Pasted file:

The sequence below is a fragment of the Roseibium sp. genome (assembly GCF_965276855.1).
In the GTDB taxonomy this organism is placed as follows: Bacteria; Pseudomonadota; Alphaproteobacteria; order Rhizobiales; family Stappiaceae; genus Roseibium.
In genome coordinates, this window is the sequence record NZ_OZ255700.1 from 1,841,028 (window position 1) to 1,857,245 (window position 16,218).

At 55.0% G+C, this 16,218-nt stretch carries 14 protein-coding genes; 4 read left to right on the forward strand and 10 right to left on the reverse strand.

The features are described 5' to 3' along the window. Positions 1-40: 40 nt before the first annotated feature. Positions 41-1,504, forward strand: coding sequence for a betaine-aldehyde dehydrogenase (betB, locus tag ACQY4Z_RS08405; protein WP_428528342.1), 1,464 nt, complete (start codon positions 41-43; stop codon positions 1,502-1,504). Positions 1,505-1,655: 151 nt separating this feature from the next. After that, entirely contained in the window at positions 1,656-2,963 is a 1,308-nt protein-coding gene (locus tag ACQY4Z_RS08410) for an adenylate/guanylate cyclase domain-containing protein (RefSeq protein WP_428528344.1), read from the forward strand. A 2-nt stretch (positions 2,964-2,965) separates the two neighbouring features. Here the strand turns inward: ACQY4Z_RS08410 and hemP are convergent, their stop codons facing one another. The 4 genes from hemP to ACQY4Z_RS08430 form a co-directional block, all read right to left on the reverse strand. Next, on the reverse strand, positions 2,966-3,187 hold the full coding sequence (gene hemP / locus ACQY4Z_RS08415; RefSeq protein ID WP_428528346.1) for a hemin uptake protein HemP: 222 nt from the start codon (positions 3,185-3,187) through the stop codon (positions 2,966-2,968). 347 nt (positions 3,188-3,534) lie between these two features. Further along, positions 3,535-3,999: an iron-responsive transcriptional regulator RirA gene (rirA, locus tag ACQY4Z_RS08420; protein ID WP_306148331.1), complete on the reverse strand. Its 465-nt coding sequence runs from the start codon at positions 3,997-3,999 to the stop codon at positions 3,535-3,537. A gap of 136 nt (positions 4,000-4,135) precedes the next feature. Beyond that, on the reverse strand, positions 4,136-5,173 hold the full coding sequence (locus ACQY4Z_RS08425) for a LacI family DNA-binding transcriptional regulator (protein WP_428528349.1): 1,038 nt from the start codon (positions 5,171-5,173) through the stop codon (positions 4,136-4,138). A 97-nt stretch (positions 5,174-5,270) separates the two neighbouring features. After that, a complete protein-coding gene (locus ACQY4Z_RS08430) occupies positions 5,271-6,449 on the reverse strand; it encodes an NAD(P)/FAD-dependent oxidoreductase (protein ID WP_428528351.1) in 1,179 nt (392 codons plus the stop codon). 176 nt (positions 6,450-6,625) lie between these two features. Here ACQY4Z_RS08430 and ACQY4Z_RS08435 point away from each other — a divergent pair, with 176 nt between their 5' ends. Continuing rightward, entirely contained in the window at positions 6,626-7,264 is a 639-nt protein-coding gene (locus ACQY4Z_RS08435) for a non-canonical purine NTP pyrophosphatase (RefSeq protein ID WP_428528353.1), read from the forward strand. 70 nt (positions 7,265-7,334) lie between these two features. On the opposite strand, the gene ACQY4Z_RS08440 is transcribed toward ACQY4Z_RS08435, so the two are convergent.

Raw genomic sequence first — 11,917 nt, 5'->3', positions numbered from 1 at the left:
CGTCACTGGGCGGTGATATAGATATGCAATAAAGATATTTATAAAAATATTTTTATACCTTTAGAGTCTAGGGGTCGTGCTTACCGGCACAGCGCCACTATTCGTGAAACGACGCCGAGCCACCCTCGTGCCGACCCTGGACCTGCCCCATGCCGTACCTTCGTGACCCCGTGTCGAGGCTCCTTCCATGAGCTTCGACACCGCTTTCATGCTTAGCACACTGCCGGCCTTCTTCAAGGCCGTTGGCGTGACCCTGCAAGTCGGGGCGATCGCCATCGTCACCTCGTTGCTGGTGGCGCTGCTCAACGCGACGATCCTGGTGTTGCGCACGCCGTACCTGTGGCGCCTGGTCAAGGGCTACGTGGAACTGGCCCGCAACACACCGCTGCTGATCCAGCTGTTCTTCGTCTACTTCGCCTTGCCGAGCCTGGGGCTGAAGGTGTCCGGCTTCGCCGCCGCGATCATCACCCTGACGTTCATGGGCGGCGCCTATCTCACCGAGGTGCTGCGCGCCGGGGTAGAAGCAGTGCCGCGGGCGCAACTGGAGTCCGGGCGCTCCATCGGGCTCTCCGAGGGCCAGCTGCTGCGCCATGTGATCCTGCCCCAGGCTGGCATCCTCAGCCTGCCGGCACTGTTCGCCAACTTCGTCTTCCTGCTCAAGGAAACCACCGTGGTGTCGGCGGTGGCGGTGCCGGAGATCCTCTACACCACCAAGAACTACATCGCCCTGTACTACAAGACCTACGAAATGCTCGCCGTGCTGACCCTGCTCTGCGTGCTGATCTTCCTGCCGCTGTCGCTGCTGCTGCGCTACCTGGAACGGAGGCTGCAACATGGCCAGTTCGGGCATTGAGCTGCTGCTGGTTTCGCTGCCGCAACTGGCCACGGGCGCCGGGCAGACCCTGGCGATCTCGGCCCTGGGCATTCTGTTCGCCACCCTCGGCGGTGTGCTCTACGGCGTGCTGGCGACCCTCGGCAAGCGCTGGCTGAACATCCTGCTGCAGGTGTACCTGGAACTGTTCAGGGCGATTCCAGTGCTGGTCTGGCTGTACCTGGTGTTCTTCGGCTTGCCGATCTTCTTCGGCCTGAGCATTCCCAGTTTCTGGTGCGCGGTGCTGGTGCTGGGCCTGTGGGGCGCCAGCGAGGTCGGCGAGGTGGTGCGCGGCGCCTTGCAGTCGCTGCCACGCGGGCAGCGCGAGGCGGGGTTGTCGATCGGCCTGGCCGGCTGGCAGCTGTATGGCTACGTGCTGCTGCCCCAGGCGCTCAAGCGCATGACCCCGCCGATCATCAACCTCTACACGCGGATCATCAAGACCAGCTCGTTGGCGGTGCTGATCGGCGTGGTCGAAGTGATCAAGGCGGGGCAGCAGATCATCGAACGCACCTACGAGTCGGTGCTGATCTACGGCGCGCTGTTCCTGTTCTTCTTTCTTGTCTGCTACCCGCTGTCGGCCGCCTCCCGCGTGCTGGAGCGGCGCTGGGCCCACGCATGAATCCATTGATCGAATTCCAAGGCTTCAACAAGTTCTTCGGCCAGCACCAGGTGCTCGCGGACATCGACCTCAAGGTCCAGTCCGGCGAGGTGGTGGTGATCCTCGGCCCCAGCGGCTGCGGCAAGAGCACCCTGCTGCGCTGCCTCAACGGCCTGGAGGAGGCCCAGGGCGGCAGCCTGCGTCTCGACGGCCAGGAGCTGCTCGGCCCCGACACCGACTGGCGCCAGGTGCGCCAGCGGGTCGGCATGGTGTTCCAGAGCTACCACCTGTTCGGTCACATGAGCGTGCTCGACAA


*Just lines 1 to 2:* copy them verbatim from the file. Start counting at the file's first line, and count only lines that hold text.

The sequence below is a fragment of the Roseibium sp. genome (assembly GCF_965276855.1).
In the GTDB taxonomy this organism is placed as follows: Bacteria; Pseudomonadota; Alphaproteobacteria; order Rhizobiales; family Stappiaceae; genus Roseibium.